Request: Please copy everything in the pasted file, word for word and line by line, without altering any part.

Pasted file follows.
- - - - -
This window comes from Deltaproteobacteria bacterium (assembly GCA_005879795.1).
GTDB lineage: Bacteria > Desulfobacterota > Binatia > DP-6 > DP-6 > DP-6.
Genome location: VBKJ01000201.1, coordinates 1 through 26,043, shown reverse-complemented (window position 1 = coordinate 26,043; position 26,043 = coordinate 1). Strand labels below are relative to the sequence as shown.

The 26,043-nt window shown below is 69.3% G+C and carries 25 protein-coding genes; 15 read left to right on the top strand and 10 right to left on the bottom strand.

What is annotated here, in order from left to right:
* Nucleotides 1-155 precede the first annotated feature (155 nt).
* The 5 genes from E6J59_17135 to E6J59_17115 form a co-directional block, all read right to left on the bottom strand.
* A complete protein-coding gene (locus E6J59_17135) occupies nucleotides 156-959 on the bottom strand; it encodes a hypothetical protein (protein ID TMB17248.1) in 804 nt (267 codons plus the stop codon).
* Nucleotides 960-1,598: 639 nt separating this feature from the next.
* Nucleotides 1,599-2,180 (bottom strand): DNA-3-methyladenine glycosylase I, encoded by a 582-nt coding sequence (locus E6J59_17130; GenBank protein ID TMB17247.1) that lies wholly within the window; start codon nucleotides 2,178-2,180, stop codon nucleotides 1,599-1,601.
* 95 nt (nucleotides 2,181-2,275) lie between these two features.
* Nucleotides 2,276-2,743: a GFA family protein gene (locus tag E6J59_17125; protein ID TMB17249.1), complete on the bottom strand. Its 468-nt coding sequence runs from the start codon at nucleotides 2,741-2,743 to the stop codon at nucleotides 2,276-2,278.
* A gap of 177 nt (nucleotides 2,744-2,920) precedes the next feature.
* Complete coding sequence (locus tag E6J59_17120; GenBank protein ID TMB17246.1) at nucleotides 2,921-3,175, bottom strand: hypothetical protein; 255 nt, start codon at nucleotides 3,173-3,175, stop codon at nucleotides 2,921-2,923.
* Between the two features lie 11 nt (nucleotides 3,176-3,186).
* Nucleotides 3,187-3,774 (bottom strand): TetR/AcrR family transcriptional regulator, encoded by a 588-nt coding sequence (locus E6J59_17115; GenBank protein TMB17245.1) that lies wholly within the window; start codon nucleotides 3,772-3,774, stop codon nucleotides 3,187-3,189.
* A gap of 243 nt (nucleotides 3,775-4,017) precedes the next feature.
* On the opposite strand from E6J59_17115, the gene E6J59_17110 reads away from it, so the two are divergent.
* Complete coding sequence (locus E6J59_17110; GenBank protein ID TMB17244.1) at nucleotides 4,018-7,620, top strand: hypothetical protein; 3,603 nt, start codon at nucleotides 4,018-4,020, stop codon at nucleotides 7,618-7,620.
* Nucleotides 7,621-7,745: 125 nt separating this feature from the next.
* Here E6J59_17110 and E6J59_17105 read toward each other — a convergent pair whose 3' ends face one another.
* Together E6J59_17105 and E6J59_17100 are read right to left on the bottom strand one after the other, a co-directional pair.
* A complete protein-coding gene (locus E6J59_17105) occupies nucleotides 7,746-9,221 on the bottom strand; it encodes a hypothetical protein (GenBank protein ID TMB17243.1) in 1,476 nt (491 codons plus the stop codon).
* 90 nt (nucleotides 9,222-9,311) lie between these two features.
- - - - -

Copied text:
This window comes from Deltaproteobacteria bacterium (assembly GCA_005879795.1).
GTDB lineage: Bacteria > Desulfobacterota > Binatia > DP-6 > DP-6 > DP-6.
Genome location: VBKJ01000201.1, coordinates 1 through 26,043, shown reverse-complemented (window position 1 = coordinate 26,043; position 26,043 = coordinate 1). Strand labels below are relative to the sequence as shown.

The 26,043-nt window shown below is 69.3% G+C and carries 25 protein-coding genes; 15 read left to right on the top strand and 10 right to left on the bottom strand.

What is annotated here, in order from left to right:
* Nucleotides 1-155 precede the first annotated feature (155 nt).
* The 5 genes from E6J59_17135 to E6J59_17115 form a co-directional block, all read right to left on the bottom strand.
* A complete protein-coding gene (locus E6J59_17135) occupies nucleotides 156-959 on the bottom strand; it encodes a hypothetical protein (protein ID TMB17248.1) in 804 nt (267 codons plus the stop codon).
* Nucleotides 960-1,598: 639 nt separating this feature from the next.
* Nucleotides 1,599-2,180 (bottom strand): DNA-3-methyladenine glycosylase I, encoded by a 582-nt coding sequence (locus E6J59_17130; GenBank protein ID TMB17247.1) that lies wholly within the window; start codon nucleotides 2,178-2,180, stop codon nucleotides 1,599-1,601.
* 95 nt (nucleotides 2,181-2,275) lie between these two features.
* Nucleotides 2,276-2,743: a GFA family protein gene (locus tag E6J59_17125; protein ID TMB17249.1), complete on the bottom strand. Its 468-nt coding sequence runs from the start codon at nucleotides 2,741-2,743 to the stop codon at nucleotides 2,276-2,278.
* A gap of 177 nt (nucleotides 2,744-2,920) precedes the next feature.
* Complete coding sequence (locus tag E6J59_17120; GenBank protein ID TMB17246.1) at nucleotides 2,921-3,175, bottom strand: hypothetical protein; 255 nt, start codon at nucleotides 3,173-3,175, stop codon at nucleotides 2,921-2,923.
* Between the two features lie 11 nt (nucleotides 3,176-3,186).
* Nucleotides 3,187-3,774 (bottom strand): TetR/AcrR family transcriptional regulator, encoded by a 588-nt coding sequence (locus E6J59_17115; GenBank protein TMB17245.1) that lies wholly within the window; start codon nucleotides 3,772-3,774, stop codon nucleotides 3,187-3,189.
* A gap of 243 nt (nucleotides 3,775-4,017) precedes the next feature.
* On the opposite strand from E6J59_17115, the gene E6J59_17110 reads away from it, so the two are divergent.
* Complete coding sequence (locus E6J59_17110; GenBank protein ID TMB17244.1) at nucleotides 4,018-7,620, top strand: hypothetical protein; 3,603 nt, start codon at nucleotides 4,018-4,020, stop codon at nucleotides 7,618-7,620.
* Nucleotides 7,621-7,745: 125 nt separating this feature from the next.
* Here E6J59_17110 and E6J59_17105 read toward each other — a convergent pair whose 3' ends face one another.
* Together E6J59_17105 and E6J59_17100 are read right to left on the bottom strand one after the other, a co-directional pair.
* A complete protein-coding gene (locus E6J59_17105) occupies nucleotides 7,746-9,221 on the bottom strand; it encodes a hypothetical protein (GenBank protein ID TMB17243.1) in 1,476 nt (491 codons plus the stop codon).
* 90 nt (nucleotides 9,222-9,311) lie between these two features.